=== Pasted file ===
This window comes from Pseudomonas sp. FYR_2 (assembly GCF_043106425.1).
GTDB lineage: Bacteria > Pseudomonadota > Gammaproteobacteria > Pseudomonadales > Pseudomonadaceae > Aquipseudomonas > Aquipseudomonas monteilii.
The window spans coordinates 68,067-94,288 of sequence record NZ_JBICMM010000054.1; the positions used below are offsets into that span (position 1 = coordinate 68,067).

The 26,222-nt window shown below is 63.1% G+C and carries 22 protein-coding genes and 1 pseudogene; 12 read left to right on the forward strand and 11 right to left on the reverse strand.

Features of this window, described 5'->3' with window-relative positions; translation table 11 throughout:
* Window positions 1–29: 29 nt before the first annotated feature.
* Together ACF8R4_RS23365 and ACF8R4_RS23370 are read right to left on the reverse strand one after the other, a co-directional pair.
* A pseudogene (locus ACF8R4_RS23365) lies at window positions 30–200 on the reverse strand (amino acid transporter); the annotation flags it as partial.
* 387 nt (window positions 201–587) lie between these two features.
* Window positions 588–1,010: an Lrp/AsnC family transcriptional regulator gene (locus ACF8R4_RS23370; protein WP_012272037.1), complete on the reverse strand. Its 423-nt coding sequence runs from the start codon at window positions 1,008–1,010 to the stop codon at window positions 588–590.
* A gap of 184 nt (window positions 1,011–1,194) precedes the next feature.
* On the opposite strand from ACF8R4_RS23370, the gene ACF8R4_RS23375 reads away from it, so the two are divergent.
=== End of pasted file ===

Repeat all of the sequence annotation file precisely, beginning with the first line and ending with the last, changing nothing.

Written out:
This window comes from Pseudomonas sp. FYR_2 (assembly GCF_043106425.1).
GTDB lineage: Bacteria > Pseudomonadota > Gammaproteobacteria > Pseudomonadales > Pseudomonadaceae > Aquipseudomonas > Aquipseudomonas monteilii.
The window spans coordinates 68,067-94,288 of sequence record NZ_JBICMM010000054.1; the positions used below are offsets into that span (position 1 = coordinate 68,067).

The 26,222-nt window shown below is 63.1% G+C and carries 22 protein-coding genes and 1 pseudogene; 12 read left to right on the forward strand and 11 right to left on the reverse strand.

Features of this window, described 5'->3' with window-relative positions; translation table 11 throughout:
* Window positions 1–29: 29 nt before the first annotated feature.
* Together ACF8R4_RS23365 and ACF8R4_RS23370 are read right to left on the reverse strand one after the other, a co-directional pair.
* A pseudogene (locus ACF8R4_RS23365) lies at window positions 30–200 on the reverse strand (amino acid transporter); the annotation flags it as partial.
* 387 nt (window positions 201–587) lie between these two features.
* Window positions 588–1,010: an Lrp/AsnC family transcriptional regulator gene (locus ACF8R4_RS23370; protein WP_012272037.1), complete on the reverse strand. Its 423-nt coding sequence runs from the start codon at window positions 1,008–1,010 to the stop codon at window positions 588–590.
* A gap of 184 nt (window positions 1,011–1,194) precedes the next feature.
* On the opposite strand from ACF8R4_RS23370, the gene ACF8R4_RS23375 reads away from it, so the two are divergent.